There was nothing too fancy out of Poeltl but the starting center was rock solid. He came out a little bit antsy on defense but he eventually settled in and was a source of strength on that end during the final three quarters. I especially liked his smarts when defending the post and the couple contested defensive boards he ripped down with aggression. On offense, Poeltl got in the way sometimes but he also set the best screens on the team and flashed enough variety to his game to force the Nuggets to account for him even if he was away from the basket.
Rudy Gay C+
Gay was fantastic in the second quarter. He got the Spurs going and helped ignite San Antonio’s best offensive quarter. When he wasn’t knocking down three-pointers, he was taking his time to overwhelm smaller defenders or driving past larger defenders. The rest of the game, though, wasn’t nearly as beautiful for Gay. While I give him credit for bringing enough physicality to the game to match Millsap’s ruggedness under the rim, it was difficult for Gay to hold his ground against the burly Nuggets — and especially difficult for him to pull down (and safeguard) rebounds. Offensively, outside of the second quarter, Gay didn’t provide much tangible help.
Patty Mills B-
I liked Patty Mills’ vivacity on defense. He was chasing his man around screens and played tight man defense. However, his lack of size definitely was a factor, as the Nuggets were able to attack him by simply going up and over the Australian. Offensively, he dribbled too much, tossed ill-advised passes and took a couple questionable shots. Despite Mills’ iffy decisions, things tended to work out for him tonight: he made two of those questionable shots, finished without a turnover and successfully pushed the pace.
Davis Bertans C+
To begin the night, Bertans was getting abused by Denver’s bigs. They were simply bumping him out of the way and the Latvian wasn’t putting up much of a fight. Thankfully, Bertans eventually located his cojones and fought back. By the night’s end, he had a definite positive impact on the victory. On offense, he hit a key three-pointer with less than five minutes remaining in the fourth to put the Spurs up by six. He also had a key play in the fourth where he utilized his burgeoning ball-handling acuity to spoon feed a bucket for Poeltl. On defense, his boxing out got better and better — and Bertans even altered shots at key moments, at the rim and out on the perimeter.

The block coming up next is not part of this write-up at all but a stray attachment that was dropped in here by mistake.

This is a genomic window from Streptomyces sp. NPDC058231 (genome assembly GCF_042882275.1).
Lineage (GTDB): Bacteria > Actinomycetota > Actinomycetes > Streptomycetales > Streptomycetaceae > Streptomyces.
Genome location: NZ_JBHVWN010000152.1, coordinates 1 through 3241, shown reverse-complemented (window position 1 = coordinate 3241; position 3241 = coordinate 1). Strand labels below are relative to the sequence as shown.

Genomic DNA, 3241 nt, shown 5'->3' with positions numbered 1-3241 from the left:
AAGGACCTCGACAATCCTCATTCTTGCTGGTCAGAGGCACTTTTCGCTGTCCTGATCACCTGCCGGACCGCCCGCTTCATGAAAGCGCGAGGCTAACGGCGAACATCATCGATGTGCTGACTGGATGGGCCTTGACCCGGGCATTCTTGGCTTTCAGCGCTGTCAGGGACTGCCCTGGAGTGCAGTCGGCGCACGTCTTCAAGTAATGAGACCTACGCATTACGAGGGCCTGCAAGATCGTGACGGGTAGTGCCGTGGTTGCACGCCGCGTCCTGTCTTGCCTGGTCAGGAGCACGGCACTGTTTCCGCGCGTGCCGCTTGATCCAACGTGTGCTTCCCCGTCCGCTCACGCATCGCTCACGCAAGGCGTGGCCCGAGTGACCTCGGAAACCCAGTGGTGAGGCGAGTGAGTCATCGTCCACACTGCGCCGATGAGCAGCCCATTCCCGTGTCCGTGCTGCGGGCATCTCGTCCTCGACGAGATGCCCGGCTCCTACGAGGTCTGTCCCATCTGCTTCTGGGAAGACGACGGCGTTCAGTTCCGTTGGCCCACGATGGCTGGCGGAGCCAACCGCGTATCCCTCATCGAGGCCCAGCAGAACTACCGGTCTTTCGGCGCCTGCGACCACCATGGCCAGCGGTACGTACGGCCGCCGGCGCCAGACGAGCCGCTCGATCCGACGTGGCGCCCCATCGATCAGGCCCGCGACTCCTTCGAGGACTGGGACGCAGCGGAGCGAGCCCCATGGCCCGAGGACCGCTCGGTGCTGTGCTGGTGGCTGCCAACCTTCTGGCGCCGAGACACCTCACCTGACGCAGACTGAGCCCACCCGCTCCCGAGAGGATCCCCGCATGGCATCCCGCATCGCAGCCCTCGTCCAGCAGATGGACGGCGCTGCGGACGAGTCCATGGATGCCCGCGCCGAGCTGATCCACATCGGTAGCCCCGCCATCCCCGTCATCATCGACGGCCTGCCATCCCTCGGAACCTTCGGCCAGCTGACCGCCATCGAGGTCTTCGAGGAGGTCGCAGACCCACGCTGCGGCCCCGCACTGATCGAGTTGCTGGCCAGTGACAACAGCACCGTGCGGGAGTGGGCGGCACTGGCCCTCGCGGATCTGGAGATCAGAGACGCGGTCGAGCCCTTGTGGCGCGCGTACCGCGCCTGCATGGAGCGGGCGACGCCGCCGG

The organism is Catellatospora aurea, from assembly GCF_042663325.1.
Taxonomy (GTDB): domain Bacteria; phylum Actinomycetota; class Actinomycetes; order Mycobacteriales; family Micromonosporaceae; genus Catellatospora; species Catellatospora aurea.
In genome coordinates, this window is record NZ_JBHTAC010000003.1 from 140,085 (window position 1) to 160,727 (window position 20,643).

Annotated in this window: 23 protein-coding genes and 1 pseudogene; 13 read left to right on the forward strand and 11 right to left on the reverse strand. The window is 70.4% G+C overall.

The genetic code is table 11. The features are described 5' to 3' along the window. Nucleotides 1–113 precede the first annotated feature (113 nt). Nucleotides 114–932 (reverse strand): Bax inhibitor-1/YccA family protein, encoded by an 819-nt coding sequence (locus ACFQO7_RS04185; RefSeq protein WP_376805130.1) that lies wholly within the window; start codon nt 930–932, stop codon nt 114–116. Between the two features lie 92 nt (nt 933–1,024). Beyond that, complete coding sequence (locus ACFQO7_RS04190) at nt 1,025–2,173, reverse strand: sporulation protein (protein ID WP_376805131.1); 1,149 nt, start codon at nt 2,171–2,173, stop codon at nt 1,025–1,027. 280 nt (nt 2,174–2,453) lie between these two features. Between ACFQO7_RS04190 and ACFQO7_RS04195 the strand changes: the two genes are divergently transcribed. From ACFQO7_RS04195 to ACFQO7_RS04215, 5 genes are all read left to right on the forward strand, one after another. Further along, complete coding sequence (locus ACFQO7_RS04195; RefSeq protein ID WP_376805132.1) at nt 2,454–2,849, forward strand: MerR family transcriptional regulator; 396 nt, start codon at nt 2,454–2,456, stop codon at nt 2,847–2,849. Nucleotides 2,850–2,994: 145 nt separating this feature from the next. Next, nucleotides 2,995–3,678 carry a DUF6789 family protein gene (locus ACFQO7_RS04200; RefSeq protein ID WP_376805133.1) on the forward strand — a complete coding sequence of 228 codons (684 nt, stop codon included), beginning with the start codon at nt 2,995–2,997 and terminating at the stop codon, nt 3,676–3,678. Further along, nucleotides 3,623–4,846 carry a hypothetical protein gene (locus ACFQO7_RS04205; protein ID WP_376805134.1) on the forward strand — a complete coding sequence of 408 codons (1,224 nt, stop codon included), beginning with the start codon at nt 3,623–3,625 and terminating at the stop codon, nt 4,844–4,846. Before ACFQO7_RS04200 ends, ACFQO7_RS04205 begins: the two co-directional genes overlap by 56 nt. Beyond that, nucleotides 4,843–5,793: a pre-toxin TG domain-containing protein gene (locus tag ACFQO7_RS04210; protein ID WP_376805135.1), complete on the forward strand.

Marco Belinelli B
Belinelli looked injured to end the regular season. The good news is it appears he regained his health in time for the postseason. He was moving well again — and even successfully drove the ball to the basket a couple times. Belinelli’s activity on and off the bell helped spark the offense and give life to the bench unit. Defensively, I’d classify his work as above average — relatively speaking, of course. He did a reasonably good job of keeping ball-handlers in front of him and was better than usual on the glass.
I’m glad Pop started Poeltl and went with the rotation that was the team’s best over the second half of the regular season. The confidence he showed in White, Forbes and Poeltl was key to the win. Pop did concern me at times when he leaned on Mills too much but that ended up not hurting the Spurs. He also could have done more to get Aldridge in the low block and stop DeRozan from engaging hero mode … but Pop pushed enough right buttons to help San Antonio begin the playoffs with a win. He had multiple effective plays out of timeouts and his overall gameplan was very strong.